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Can Institutions be Reformed from Within? Evidence from a Randomized Experiment with the Rajasthan Police

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  • Abhijit Banerjee
  • Raghabendra Chattopadhyay
  • Esther Duflo
  • Daniel Keniston
  • Nina Singh
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    Abstract

    Institutions in developing countries, particularly those inherited from the colonial period, are often thought to be subject to strong inertia. This study presents the results of a unique randomized trial testing whether these institutions can be reformed through incremental administrative change. The police department of the state of Rajasthan, India collaborated with researchers at US and Indian universities to design and implement four interventions to improve police performance and the public’s perception of the police in 162 police stations (covering over one-fifth of the State’s police stations and personnel): (1) placing community observers in police stations; (2) a freeze on transfers of police staff; (3) in‐service training to update skills; and (4) weekly duty rotation with a guaranteed day off per week. These reforms were evaluated using data collected through two rounds of surveys including police interviews, decoy visits to police stations, and a large-scale public opinion and crime victimization survey—the first of its kind in India. The results illustrate that two of the reform interventions, the freeze on transfers and the training, improved police effectiveness and public and crime victims’ satisfaction. The decoy visits also led to an improvement in police performance. The other reforms showed no robust effects. This may be due to constraints on local implementation: The three successful interventions did not require the sustained cooperation of the communities or the local authorities (the station heads) and they were robustly implemented throughout the project. In contrast, the two unsuccessful interventions, which required local implementation, were not systematically implemented.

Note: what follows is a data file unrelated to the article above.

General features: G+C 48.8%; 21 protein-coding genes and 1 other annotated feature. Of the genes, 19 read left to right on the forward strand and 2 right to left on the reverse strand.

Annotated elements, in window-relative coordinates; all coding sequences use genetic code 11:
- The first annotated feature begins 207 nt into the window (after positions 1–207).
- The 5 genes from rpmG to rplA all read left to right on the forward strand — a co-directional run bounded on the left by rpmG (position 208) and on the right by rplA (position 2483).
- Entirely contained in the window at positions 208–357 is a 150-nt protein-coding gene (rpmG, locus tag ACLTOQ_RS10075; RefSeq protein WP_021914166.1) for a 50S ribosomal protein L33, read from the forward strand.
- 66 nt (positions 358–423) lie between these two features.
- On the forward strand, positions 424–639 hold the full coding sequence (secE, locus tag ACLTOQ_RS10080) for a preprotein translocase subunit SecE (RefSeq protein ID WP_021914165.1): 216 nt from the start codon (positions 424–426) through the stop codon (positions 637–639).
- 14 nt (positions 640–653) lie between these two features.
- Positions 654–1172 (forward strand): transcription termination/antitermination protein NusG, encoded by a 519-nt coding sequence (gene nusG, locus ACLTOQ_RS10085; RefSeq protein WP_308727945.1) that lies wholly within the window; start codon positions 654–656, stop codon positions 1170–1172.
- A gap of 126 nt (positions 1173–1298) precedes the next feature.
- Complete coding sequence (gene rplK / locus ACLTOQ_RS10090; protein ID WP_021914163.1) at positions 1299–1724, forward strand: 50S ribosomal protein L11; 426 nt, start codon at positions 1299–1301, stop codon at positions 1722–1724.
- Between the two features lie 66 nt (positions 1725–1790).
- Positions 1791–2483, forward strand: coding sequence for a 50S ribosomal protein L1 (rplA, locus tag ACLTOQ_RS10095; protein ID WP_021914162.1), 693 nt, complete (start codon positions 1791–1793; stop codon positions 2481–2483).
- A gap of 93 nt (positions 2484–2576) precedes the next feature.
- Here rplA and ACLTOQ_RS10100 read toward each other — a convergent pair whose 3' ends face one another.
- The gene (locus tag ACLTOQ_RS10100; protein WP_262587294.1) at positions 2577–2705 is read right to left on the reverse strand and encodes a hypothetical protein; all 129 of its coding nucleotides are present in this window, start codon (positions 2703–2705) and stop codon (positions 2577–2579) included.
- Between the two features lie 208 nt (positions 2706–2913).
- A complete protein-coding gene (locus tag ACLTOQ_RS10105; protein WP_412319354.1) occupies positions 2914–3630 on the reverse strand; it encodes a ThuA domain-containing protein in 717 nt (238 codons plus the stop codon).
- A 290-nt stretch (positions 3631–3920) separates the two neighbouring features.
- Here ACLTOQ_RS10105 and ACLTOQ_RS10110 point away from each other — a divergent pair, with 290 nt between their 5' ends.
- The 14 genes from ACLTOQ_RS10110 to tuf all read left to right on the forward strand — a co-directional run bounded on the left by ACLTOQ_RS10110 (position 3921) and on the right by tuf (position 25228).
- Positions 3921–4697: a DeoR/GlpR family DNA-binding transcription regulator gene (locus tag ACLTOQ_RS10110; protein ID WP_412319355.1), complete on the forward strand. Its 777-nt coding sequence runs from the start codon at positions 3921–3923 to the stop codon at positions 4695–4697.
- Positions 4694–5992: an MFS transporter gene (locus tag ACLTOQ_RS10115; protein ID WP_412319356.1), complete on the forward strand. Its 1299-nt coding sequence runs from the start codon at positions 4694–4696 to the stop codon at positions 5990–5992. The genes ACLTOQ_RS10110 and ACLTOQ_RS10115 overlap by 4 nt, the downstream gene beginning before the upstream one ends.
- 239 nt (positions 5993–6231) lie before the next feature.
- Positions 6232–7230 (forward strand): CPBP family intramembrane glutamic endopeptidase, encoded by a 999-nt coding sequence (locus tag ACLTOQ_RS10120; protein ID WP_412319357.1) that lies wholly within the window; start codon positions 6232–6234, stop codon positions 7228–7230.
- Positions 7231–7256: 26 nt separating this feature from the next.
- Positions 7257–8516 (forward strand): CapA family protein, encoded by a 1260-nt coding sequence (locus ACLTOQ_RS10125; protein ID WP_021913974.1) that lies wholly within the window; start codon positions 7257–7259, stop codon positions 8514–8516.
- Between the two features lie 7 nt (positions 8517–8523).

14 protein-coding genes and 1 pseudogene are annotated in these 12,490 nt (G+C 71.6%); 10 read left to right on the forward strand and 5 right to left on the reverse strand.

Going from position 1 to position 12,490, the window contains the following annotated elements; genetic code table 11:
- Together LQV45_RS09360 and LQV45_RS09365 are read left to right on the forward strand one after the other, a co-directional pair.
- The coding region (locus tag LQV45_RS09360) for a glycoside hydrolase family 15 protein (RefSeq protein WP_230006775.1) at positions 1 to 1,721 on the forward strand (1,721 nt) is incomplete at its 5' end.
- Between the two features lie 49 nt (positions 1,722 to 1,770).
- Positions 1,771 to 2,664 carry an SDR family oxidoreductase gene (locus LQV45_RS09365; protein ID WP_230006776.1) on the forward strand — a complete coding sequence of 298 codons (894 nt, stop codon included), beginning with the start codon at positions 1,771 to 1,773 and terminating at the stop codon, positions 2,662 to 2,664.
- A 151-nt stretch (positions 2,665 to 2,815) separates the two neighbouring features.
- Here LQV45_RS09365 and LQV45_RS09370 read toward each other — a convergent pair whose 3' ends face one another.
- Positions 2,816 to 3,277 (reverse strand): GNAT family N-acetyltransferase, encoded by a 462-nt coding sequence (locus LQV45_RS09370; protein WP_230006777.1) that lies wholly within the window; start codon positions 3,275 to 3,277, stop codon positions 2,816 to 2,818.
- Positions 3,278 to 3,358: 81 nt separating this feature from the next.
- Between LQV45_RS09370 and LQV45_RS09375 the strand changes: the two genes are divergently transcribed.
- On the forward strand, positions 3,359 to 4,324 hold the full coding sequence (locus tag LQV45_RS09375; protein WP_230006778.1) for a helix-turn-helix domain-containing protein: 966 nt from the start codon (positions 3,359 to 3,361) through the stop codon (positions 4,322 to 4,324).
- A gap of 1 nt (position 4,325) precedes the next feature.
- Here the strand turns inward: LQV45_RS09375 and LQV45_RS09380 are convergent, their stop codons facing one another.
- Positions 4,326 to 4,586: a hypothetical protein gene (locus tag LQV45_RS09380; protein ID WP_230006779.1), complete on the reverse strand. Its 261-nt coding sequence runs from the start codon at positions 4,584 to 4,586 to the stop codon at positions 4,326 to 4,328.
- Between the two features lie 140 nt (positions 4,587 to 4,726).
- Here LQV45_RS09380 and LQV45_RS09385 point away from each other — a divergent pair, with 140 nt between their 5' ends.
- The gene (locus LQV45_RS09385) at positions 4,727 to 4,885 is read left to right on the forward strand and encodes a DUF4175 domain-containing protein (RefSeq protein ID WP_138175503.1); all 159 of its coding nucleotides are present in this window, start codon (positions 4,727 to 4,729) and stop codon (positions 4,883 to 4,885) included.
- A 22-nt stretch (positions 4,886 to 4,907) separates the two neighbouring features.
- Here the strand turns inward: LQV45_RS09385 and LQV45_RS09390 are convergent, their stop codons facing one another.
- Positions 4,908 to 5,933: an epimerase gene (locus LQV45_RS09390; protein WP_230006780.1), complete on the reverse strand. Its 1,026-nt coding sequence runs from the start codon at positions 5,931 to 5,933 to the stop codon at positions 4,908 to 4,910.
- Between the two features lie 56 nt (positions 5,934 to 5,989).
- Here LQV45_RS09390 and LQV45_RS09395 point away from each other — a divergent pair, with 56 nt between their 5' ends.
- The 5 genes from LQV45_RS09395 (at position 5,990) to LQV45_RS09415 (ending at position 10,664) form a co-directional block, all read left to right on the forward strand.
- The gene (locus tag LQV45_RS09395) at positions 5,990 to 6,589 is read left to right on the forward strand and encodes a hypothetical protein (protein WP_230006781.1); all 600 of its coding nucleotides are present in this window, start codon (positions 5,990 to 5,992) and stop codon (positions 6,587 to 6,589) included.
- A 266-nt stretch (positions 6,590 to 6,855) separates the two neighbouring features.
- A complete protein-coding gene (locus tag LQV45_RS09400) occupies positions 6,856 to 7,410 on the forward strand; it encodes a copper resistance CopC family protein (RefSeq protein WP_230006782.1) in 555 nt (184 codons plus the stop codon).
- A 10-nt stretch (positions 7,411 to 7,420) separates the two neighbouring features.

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    Bibliographic Info

    Paper provided by National Bureau of Economic Research, Inc in its series NBER Working Papers with number 17912.

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    Date of creation: Mar 2012
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    Handle: RePEc:nbr:nberwo:17912

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    Cited by:
    1. Baird, Sarah & Bohren, Aislinn & McIntosh, Craig & Ozler, Berk, 2014. "Designing experiments to measure spillover effects," Policy Research Working Paper Series 6824, The World Bank.
    2. Juan Felipe García & Daniel Mejia & Daniel Ortega, 2013. "Police Reform, Training and Crime: Experimental evidence from Colombia´s Plan Cuadrantes," DOCUMENTOS CEDE 010497, UNIVERSIDAD DE LOS ANDES-CEDE.
    3. Alexander Libman, 2012. "Learning to Be Different: Quantitative Research in Economics and Political Science," Rationality, Markets and Morals, Frankfurt School Verlag, Frankfurt School of Finance & Management, vol. 3(62), December.
    4. Lant Pritchett & Salimah Samji & Jeffrey Hammer, 2012. "It‘s All About MeE: Using Structured Experiential Learning ('e') to Crawl the Design Space," Working Papers 1399, Princeton University, Woodrow Wilson School of Public and International Affairs, Research Program in Development Studies..

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